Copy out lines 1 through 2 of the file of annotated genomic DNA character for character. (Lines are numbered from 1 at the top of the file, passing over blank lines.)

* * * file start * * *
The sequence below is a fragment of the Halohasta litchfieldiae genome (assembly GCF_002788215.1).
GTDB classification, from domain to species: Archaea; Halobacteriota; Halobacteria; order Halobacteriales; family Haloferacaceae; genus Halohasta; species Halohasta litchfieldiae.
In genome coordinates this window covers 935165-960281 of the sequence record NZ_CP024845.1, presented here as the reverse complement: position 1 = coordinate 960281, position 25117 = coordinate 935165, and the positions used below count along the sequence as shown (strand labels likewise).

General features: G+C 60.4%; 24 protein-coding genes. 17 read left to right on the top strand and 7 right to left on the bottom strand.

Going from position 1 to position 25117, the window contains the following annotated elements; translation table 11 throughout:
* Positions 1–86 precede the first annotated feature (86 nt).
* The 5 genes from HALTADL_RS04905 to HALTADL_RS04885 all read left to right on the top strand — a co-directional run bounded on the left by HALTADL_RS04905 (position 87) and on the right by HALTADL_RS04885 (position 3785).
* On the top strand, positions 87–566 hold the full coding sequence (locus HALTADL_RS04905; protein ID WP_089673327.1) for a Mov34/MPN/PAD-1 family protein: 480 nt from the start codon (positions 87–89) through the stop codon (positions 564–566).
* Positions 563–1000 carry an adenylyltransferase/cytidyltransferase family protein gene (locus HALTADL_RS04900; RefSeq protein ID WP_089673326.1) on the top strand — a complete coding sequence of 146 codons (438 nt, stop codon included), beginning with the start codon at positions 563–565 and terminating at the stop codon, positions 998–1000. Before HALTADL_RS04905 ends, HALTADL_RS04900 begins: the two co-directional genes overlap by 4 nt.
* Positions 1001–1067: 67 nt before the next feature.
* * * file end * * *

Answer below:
The sequence below is a fragment of the Halohasta litchfieldiae genome (assembly GCF_002788215.1).
GTDB classification, from domain to species: Archaea; Halobacteriota; Halobacteria; order Halobacteriales; family Haloferacaceae; genus Halohasta; species Halohasta litchfieldiae.